Great timing! I scored my first-ever quote in The New York Times this morning, in the middle of my mother’s visit to Charlotte. (She wanted to post it to the fridge. Old habits die hard.)
“Companies that typically handle crises well, you never hear about them,” says James Donnelly, senior vice president for crisis management at the public relations colossus Ketchum, who — like many practitioners contacted for this article — required elaborate promises that he would not be portrayed as speaking about any particular company. “There’s not a lot of news when the company takes responsibility and moves on. The good crisis-management examples rarely end waving the flag of victory. They end with a whisper, and it’s over in a day or two.”
Not bad. The first quote could have been tighter (“…you never hear much about crises that are well managed…”), but I think readers will get the gist.
*** Poll featured below the jump… ***
One such reader is colleague Bob Page, who wrote a summary blog post that highlights the article’s recurring theme of an inherent conflict between lawyers and communications strategists. Check out his post – Bob raises a very good question on how this conflict can be resolved on behalf of an organization.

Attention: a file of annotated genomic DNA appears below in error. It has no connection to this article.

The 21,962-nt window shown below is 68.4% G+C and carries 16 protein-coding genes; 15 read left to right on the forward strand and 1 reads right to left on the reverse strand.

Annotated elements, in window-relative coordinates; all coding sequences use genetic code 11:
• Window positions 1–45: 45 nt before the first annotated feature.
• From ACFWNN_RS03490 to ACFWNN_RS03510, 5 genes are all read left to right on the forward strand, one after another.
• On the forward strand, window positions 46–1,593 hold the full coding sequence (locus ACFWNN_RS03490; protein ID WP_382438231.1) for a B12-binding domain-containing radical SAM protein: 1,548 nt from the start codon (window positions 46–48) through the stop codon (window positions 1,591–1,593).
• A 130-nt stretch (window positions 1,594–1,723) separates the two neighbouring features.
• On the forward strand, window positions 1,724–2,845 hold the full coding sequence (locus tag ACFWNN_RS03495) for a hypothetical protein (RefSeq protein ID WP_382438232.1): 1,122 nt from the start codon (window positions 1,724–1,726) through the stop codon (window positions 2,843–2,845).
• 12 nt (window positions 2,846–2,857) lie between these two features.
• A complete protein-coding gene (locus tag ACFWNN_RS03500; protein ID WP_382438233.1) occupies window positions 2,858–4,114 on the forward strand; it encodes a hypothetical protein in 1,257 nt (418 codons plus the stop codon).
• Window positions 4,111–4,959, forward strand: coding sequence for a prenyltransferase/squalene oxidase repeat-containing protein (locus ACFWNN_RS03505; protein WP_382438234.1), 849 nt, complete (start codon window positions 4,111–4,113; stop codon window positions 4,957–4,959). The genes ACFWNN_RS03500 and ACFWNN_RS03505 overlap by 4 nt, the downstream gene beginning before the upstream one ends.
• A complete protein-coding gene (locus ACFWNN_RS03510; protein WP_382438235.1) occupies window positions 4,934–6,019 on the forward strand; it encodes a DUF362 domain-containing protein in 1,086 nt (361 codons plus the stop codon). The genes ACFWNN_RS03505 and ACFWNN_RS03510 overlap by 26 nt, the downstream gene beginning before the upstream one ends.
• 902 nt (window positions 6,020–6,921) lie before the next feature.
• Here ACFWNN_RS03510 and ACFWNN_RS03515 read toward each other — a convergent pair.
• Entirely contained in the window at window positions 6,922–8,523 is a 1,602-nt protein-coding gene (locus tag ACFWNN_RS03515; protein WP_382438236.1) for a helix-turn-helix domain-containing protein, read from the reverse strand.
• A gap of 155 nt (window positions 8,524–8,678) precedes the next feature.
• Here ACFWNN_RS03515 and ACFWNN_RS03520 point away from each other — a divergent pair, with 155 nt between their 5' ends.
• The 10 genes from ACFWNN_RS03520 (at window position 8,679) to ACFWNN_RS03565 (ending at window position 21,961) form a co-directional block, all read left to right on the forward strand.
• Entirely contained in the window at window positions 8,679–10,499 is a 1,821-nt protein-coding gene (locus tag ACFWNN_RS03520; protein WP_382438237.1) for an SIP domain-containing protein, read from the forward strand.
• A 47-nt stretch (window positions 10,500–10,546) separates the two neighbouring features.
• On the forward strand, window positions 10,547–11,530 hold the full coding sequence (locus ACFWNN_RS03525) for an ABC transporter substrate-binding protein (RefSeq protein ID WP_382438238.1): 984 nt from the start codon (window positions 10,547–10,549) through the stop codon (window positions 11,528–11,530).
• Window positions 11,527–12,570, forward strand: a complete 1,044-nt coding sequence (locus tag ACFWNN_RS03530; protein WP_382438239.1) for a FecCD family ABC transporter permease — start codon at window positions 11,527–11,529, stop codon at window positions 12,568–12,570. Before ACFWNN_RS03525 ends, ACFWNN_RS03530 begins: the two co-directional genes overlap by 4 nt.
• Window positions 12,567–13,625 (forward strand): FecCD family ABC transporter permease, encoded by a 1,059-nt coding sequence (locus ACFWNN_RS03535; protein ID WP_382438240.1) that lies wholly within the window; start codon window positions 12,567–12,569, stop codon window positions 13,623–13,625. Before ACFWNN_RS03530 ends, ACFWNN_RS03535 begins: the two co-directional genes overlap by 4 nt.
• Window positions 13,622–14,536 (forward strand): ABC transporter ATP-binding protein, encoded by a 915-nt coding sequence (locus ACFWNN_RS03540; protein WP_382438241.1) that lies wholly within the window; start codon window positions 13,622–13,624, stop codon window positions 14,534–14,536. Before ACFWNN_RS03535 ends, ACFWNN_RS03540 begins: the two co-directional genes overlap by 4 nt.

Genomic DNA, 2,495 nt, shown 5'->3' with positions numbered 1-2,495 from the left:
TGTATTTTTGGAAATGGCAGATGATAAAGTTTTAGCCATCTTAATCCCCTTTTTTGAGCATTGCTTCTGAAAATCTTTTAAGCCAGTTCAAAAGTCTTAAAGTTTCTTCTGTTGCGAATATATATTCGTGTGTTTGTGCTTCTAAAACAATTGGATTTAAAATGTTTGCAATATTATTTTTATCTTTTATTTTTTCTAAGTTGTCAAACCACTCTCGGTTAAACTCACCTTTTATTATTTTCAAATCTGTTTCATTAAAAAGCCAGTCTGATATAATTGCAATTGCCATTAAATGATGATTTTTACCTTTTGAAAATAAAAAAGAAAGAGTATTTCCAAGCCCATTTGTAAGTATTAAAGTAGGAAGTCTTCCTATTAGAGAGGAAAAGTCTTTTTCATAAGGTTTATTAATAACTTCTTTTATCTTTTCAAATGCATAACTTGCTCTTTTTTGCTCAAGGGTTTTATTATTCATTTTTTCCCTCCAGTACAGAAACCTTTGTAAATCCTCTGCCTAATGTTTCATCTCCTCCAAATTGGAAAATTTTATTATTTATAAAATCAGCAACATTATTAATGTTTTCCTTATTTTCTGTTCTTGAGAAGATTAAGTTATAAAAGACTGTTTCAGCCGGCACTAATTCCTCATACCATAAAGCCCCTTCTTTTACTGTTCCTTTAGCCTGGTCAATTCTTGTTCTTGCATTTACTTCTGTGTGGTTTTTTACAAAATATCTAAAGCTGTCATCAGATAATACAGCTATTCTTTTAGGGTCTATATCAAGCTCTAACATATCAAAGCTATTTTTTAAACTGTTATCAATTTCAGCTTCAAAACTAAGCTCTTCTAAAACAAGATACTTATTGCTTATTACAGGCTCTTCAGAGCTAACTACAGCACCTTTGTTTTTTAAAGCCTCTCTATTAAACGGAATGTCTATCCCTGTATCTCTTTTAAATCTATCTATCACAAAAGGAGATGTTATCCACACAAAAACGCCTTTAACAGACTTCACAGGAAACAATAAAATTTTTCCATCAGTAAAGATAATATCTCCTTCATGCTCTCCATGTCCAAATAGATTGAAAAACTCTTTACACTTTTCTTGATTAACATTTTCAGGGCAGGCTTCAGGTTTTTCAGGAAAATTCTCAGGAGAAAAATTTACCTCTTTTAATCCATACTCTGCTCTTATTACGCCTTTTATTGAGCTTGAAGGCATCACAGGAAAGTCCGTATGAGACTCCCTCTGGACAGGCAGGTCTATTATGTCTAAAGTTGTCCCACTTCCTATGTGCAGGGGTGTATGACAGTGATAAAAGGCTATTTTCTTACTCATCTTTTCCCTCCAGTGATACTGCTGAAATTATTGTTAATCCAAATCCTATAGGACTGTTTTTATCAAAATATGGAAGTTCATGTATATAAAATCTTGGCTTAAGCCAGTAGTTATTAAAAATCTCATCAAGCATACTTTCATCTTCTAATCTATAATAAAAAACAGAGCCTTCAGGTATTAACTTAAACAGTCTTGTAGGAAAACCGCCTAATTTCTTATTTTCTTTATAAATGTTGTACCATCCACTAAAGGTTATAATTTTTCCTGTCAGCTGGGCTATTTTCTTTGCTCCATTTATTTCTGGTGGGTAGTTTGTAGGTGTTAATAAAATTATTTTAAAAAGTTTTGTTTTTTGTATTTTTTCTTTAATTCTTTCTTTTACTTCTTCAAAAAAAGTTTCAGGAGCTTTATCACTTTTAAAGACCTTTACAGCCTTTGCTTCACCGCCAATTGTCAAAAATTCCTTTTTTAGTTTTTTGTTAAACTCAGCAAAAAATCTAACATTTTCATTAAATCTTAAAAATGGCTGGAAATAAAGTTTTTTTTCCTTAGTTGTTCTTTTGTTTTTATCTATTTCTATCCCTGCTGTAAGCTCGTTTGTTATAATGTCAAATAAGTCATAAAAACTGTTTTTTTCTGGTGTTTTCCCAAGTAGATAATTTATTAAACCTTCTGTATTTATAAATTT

In my crisis management experience, I have seen more collaboration than conflict between legal and PR departments. Maybe I’m just lucky. Bob and I swapped a few emails on this and agreed this subject might be poll-worthy.
Thanks for participating in the poll.
As always, if you have comments please share them below.
Aug. 26 Update: Gerald Baron and The Arthur Page Society Blog have both provided commentary on the article in The New York Times. In responding to Gerald’s post, I provided a comment that I rather like as an ongoing sound bite. If I may be so bold to quote myself: “In tragedy, the media profiles the human impact. In recovery, the media will report the statistics.”